I need to begin today with a few words on current events. We heard from our Attorney General this week that there is a biblical injunction from St. Paul in Romans 13 to follow all the laws of the ruling government. Therefore, the recent policy to separate families at our southwestern border is endorsed by God. The Press Secretary when asked about it doubled down by saying, “Enforcing laws is biblical.”
So let’s take a look at what Paul wrote in context within his letter to the Romans. In the verses leading up to chapter 13 Paul exhorts the Roman Church to do this, “Let [your] love be genuine; hate what is evil, hold fast to what is good; love one another with mutual affection; outdo one another in showing honor. Do not lag in zeal, be ardent in spirit, serve the Lord. Rejoice in hope, be patient in suffering, persevere in prayer. Contribute to the needs of the saints; extend hospitality to strangers.” He continues in that train of thought about empathizing with others and doing good and then he gets to the verses referenced by our political leaders.
“Let every person be subject to the governing authorities; for there is no authority except from God, and those authorities that exist have been instituted by God. Therefore whoever resists authority resists what God has appointed, and those who resist will incur judgment.” But then after a few more verses about the duty of paying taxes, Paul writes this: “The commandments, ‘You shall not commit adultery; You shall not murder; You shall not steal; You shall not covet’; and any other commandment, are summed up in this word, ‘Love your neighbor as yourself.’ Love does no wrong to a neighbor; therefore, love is the fulfilling of the law.”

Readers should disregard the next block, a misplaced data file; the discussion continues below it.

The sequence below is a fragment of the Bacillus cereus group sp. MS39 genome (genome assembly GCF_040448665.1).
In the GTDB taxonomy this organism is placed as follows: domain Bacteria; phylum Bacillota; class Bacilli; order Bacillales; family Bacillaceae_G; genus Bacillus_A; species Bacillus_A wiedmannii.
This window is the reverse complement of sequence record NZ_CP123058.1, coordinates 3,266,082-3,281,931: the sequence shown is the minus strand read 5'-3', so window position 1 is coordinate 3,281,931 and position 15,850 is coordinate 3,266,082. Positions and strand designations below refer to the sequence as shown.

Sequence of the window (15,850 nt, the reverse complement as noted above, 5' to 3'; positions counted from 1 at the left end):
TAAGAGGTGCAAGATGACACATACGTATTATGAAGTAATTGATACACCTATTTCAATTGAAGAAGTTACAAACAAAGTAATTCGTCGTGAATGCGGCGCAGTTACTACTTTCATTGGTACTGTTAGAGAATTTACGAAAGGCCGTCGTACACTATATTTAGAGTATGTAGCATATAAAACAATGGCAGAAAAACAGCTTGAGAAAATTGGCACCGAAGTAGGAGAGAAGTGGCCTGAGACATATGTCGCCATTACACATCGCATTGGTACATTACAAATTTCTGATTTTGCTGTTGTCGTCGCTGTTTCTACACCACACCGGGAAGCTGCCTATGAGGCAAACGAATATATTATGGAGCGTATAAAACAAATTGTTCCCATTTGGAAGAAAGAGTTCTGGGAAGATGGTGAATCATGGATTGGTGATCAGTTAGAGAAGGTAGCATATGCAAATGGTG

Theologians call this tactic of finding verses to suit your argument eisegesis or proof-texting. It’s looking at the text from your position and agenda and then reading into it what you desire. For example, what is ignored in the arguments around Romans 13 are those additional verses which show Paul’s thought leading up to his declaration and his conclusion. “Hold fast to what is good, hate evil, extend hospitality. Love your neighbor as yourself.” The other thing missing in their explanation is who Paul is writing to. Paul sends this letter to the body of Christ gathered at Rome. Christians were persecuted greatly during this time by the Emperor; they were a small minority that the Empire was seeking to crush because they worshipped differently, and because they made political claims that Jesus himself was Lord rather than the Emperor. This cost them dearly. Paul himself would be executed likely under Nero for proclaiming the gospel of Jesus in an inhospitable time. The interpretations of the text we heard this week are reading it the other way round; the ones in power demanding that the minority hold fast to the law. In reality, our country is most closely aligned to the Roman Empire, and those entering into our country more like the persecuted Christian minority.